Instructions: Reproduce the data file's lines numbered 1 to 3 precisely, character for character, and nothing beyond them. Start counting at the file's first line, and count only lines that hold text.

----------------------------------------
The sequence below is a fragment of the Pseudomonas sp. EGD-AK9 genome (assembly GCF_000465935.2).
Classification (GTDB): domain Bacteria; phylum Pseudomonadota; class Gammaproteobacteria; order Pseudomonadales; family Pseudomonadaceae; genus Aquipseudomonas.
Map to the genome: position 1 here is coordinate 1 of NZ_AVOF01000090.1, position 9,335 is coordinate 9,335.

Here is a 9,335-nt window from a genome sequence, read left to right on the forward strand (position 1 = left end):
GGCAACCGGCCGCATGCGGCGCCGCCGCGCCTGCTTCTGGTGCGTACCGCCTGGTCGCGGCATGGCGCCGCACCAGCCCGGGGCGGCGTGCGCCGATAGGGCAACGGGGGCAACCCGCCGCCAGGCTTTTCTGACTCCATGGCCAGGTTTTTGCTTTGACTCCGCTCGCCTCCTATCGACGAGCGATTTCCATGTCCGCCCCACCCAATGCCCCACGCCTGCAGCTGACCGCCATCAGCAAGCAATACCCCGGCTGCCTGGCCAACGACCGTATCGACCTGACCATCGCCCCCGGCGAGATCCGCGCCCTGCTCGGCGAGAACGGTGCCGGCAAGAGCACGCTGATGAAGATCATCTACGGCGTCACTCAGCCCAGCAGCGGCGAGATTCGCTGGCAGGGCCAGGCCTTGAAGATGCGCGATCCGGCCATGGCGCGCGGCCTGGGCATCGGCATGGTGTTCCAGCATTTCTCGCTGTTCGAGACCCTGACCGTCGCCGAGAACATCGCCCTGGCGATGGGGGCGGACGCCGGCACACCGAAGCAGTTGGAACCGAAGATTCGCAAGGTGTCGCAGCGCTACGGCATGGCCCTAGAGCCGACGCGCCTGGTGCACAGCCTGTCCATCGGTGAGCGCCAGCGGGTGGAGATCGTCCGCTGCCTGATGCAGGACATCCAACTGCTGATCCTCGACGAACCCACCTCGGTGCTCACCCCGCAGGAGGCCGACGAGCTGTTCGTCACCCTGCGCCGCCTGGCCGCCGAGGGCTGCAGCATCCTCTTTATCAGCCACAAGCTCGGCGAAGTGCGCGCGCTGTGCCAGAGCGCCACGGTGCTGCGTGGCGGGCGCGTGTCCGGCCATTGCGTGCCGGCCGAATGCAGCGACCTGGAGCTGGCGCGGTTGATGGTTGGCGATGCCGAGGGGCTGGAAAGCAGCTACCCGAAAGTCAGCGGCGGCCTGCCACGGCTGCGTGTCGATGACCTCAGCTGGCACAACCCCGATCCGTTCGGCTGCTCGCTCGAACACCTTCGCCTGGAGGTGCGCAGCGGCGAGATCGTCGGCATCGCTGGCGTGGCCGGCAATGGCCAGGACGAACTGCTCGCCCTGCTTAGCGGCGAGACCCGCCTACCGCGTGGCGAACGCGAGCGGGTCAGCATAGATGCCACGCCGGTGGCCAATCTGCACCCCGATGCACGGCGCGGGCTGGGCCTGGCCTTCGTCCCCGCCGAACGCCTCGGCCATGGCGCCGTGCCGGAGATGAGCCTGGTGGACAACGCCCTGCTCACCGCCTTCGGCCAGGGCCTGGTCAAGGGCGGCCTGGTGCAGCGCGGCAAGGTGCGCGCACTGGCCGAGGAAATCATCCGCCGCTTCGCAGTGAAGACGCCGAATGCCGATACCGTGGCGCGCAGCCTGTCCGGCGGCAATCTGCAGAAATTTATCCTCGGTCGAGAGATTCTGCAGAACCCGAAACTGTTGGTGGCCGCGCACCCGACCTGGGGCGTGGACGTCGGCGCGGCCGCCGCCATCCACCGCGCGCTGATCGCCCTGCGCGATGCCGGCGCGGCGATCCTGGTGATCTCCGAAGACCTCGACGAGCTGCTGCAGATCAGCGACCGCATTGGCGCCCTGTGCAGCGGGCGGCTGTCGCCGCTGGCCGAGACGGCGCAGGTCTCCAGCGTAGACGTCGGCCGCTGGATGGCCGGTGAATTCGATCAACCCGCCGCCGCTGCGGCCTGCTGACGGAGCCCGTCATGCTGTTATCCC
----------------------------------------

The sequence below is a fragment of the Pseudomonas sp. EGD-AK9 genome (assembly GCF_000465935.2).
Classification (GTDB): domain Bacteria; phylum Pseudomonadota; class Gammaproteobacteria; order Pseudomonadales; family Pseudomonadaceae; genus Aquipseudomonas.
Map to the genome: position 1 here is coordinate 1 of NZ_AVOF01000090.1, position 9,335 is coordinate 9,335.